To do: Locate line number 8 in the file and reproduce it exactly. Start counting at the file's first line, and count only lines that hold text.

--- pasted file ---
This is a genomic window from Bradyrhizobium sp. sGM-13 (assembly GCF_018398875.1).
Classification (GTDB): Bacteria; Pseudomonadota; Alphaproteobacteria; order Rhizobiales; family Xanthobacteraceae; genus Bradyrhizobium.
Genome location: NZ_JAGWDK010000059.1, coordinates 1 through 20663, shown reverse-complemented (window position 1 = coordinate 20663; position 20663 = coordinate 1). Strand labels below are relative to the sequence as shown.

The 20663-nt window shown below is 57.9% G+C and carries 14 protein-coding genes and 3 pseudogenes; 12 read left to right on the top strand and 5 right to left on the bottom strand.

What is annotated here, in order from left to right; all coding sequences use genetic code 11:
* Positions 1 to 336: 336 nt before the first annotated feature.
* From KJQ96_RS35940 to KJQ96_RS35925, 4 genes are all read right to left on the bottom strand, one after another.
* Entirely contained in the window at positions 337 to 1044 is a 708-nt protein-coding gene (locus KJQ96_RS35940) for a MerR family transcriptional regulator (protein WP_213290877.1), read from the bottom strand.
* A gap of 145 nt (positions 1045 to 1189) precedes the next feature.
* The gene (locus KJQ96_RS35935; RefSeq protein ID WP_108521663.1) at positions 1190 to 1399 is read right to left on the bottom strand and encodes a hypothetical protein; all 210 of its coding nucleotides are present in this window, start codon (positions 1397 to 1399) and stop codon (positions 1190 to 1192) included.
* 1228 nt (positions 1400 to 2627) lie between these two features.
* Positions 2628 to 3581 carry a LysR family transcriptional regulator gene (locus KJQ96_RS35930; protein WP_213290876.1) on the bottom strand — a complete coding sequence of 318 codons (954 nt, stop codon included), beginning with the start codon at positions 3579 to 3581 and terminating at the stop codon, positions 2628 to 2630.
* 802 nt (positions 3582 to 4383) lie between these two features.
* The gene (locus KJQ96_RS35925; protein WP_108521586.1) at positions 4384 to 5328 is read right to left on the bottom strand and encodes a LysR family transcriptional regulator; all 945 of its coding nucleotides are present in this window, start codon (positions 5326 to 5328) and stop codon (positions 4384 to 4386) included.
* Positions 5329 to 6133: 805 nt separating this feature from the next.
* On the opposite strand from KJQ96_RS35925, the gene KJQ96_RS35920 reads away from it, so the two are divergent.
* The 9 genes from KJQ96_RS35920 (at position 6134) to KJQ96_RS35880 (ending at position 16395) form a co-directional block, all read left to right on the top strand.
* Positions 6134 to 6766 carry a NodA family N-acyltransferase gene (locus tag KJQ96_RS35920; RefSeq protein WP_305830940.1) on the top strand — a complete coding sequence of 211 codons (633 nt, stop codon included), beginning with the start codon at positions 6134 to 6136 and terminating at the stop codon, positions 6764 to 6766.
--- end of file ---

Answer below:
* Entirely contained in the window at positions 337 to 1044 is a 708-nt protein-coding gene (locus KJQ96_RS35940) for a MerR family transcriptional regulator (protein WP_213290877.1), read from the bottom strand.